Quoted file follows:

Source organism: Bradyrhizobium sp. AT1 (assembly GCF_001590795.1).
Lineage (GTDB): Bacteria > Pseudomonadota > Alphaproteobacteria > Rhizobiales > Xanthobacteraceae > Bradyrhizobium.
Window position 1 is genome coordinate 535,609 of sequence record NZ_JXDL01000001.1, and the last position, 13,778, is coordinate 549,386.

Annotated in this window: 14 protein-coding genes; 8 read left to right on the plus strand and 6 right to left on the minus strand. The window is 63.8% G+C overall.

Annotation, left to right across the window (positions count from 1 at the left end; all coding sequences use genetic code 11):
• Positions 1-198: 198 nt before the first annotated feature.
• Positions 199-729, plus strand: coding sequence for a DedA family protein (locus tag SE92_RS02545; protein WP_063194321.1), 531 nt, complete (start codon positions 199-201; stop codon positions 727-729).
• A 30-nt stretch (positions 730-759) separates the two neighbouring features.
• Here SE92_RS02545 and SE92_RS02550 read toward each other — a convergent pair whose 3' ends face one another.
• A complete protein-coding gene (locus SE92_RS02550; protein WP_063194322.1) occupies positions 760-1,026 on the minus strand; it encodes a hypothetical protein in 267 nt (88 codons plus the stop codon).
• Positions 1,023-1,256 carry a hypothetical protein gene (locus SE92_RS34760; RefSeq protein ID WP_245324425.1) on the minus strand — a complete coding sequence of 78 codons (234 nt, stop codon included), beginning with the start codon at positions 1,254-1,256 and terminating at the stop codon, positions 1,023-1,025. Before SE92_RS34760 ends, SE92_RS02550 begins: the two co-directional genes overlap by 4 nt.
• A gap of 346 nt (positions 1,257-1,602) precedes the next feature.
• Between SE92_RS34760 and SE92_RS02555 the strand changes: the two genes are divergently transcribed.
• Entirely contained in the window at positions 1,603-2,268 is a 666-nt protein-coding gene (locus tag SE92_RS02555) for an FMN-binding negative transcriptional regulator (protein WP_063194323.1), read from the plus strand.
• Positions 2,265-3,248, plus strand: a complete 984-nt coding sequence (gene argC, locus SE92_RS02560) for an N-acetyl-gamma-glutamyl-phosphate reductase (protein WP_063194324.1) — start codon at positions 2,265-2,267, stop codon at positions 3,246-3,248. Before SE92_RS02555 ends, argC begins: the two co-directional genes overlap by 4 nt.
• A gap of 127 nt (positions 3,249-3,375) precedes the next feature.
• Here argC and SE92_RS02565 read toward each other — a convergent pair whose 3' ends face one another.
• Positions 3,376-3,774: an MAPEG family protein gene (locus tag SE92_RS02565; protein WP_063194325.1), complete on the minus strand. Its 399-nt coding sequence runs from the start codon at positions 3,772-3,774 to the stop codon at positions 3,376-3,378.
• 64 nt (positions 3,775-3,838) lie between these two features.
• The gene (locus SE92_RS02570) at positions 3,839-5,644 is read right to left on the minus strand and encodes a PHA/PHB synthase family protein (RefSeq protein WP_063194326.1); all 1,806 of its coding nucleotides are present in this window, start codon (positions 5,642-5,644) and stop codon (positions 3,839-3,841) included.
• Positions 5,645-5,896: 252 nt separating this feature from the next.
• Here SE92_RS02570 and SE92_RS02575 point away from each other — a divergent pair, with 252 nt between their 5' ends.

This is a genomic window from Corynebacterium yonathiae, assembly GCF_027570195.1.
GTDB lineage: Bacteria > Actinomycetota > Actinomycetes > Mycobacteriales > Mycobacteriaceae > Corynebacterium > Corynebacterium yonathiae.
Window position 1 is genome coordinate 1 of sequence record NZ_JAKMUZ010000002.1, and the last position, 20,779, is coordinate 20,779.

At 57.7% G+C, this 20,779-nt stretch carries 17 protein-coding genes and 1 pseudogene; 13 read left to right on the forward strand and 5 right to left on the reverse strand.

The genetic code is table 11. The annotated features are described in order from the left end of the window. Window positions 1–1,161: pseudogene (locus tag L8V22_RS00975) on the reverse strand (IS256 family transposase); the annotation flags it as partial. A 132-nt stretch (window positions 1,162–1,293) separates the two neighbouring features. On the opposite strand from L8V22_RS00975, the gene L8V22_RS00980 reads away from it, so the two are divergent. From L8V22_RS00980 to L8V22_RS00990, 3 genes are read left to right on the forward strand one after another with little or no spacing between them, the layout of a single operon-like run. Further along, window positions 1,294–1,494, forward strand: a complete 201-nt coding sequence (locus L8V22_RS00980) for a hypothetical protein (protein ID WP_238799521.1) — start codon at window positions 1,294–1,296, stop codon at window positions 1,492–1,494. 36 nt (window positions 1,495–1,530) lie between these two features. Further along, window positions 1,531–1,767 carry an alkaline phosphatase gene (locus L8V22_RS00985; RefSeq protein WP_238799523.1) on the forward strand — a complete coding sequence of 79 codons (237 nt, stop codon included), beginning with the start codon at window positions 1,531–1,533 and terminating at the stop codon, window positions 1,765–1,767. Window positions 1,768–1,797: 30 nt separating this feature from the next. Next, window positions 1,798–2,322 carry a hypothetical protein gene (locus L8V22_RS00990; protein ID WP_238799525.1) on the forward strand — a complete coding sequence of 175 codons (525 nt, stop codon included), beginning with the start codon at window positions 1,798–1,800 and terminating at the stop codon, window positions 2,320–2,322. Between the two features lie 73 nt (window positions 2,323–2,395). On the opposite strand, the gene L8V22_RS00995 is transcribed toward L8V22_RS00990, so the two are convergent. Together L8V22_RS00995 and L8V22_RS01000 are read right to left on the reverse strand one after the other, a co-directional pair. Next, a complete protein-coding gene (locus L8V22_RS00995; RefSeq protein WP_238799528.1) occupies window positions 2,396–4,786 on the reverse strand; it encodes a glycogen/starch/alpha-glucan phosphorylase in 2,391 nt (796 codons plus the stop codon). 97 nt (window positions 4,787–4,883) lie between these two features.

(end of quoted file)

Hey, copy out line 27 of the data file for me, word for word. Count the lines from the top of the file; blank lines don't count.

The genetic code is table 11. The annotated features are described in order from the left end of the window. Window positions 1–1,161: pseudogene (locus tag L8V22_RS00975) on the reverse strand (IS256 family transposase); the annotation flags it as partial. A 132-nt stretch (window positions 1,162–1,293) separates the two neighbouring features. On the opposite strand from L8V22_RS00975, the gene L8V22_RS00980 reads away from it, so the two are divergent. From L8V22_RS00980 to L8V22_RS00990, 3 genes are read left to right on the forward strand one after another with little or no spacing between them, the layout of a single operon-like run. Further along, window positions 1,294–1,494, forward strand: a complete 201-nt coding sequence (locus L8V22_RS00980) for a hypothetical protein (protein ID WP_238799521.1) — start codon at window positions 1,294–1,296, stop codon at window positions 1,492–1,494. 36 nt (window positions 1,495–1,530) lie between these two features. Further along, window positions 1,531–1,767 carry an alkaline phosphatase gene (locus L8V22_RS00985; RefSeq protein WP_238799523.1) on the forward strand — a complete coding sequence of 79 codons (237 nt, stop codon included), beginning with the start codon at window positions 1,531–1,533 and terminating at the stop codon, window positions 1,765–1,767. Window positions 1,768–1,797: 30 nt separating this feature from the next. Next, window positions 1,798–2,322 carry a hypothetical protein gene (locus L8V22_RS00990; protein ID WP_238799525.1) on the forward strand — a complete coding sequence of 175 codons (525 nt, stop codon included), beginning with the start codon at window positions 1,798–1,800 and terminating at the stop codon, window positions 2,320–2,322. Between the two features lie 73 nt (window positions 2,323–2,395). On the opposite strand, the gene L8V22_RS00995 is transcribed toward L8V22_RS00990, so the two are convergent. Together L8V22_RS00995 and L8V22_RS01000 are read right to left on the reverse strand one after the other, a co-directional pair. Next, a complete protein-coding gene (locus L8V22_RS00995; RefSeq protein WP_238799528.1) occupies window positions 2,396–4,786 on the reverse strand; it encodes a glycogen/starch/alpha-glucan phosphorylase in 2,391 nt (796 codons plus the stop codon). 97 nt (window positions 4,787–4,883) lie between these two features.